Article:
Atle Omland start page Buddhist manuscripts from Afghanistan in The Schøyen Collection  



Some time after Taliban came into power a collection of Buddhist manuscripts from Afghanistan were acquired by The Schøyen Collection, Oslo, Norway. The manuscripts are often referred to as the "Dead Sea scrolls of Buddhism". This web page presents the current debate concerning the ownership of these and other manuscripts in The Schøyen Collection, as well as more general information about cultural property issues.
  Editor Atle Omland and Christopher Prescott.

Launched August 2002

Last update: December 15, 2005

Currently, the page is not updated


Major updates:
 


Contents:


Top of page

Presentation of The Schøyen Collection and the Buddhist manuscripts from Afghanistan

The debate in foreign media (2000-2005)

The debate in Norwegian media (2002-2003)

Claims for restitution (2003)

TV documentary on The Schøyen Collection (September 2004-)

Organizations working for protecting the cultural heritage of Afghanistan

Organizations working on cultural property issues

Legal tools for protecting cultural property

Links to this web page


The Schøyen Collection is allegedly the largest private manuscript collection formed in the 20th century, comprising about 13500 manuscripts and inscribed objects. The single largest group of manuscripts in the collection are thousands of fragments of possibly 1400 Buddhist manuscripts reported in 2000 and 2001 to have been taken out of Afghanistan after Taliban came to power. The manuscripts were said to have been found in a cave close to Bamiyan, and that they might stem from a library that was damaged in the late 7th or 8th century. The manuscripts were made available for researchers after the purchase, and an international research group, directed from the University of Oslo, Norway, investigates and publishes them.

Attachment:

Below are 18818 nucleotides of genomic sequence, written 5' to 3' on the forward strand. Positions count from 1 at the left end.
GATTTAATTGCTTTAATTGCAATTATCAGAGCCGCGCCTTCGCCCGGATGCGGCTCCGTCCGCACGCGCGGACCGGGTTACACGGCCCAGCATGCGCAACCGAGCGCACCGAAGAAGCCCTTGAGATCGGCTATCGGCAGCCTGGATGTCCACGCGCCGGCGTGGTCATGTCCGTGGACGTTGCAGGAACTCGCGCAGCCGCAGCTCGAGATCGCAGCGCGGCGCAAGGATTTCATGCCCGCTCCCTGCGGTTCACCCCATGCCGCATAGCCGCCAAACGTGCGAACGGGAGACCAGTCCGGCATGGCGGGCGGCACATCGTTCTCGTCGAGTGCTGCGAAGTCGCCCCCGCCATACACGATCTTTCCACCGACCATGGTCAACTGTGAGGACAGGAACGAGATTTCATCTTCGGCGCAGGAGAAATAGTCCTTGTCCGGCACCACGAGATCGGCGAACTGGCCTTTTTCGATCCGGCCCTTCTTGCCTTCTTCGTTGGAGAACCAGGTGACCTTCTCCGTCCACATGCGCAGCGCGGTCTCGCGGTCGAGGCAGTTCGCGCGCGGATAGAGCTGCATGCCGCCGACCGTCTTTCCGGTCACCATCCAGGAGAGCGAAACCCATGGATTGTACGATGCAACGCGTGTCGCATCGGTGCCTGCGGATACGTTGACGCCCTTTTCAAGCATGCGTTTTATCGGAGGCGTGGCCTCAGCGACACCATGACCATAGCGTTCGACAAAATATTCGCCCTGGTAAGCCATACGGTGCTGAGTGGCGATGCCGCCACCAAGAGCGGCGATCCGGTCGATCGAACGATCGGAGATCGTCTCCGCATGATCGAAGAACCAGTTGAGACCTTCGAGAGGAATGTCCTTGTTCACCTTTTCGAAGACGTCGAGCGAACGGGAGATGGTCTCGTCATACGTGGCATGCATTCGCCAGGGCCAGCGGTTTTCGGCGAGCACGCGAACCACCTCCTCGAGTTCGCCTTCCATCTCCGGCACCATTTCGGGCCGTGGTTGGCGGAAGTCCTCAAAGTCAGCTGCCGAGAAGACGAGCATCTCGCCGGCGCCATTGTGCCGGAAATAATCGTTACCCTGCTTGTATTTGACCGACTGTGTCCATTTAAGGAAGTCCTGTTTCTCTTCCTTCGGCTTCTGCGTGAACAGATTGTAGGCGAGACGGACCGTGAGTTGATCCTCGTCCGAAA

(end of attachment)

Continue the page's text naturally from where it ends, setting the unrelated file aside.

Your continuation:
The owner of The Schøyen Collection, Mr. Martin Schøyen, announced in 2000 that he intended to sell the entire Schøyen Collection at an assumed market price later estimated to about 110 million USD/850 million Norwegian crowns. The proceeds are to be donated or bequeathed to a humanitarian fund named in his honour. Scholars and officials in Norway then argued that the Norwegian state should buy the entire collection, including the Buddhist manuscripts, at market price. The Norwegian government has refused to make such a purchase, but the collection is still on offer to other Norwegian or foreign institutions.

The position taken by the owner of this web page is that the Buddhist manuscripts from Afghanistan should be returned to Afghanistan when conditions permit. It should also be emphasized that care should be taken not to stimulate or support the illicit trade in cultural property. These issues have since 2002 been the attention of a heated debate in Norway. Some of the discussed manuscripts were in 2005 returned to Afghanistan and Pakistan, but most of the manuscripts are still in the possession of The Schøyen Collection.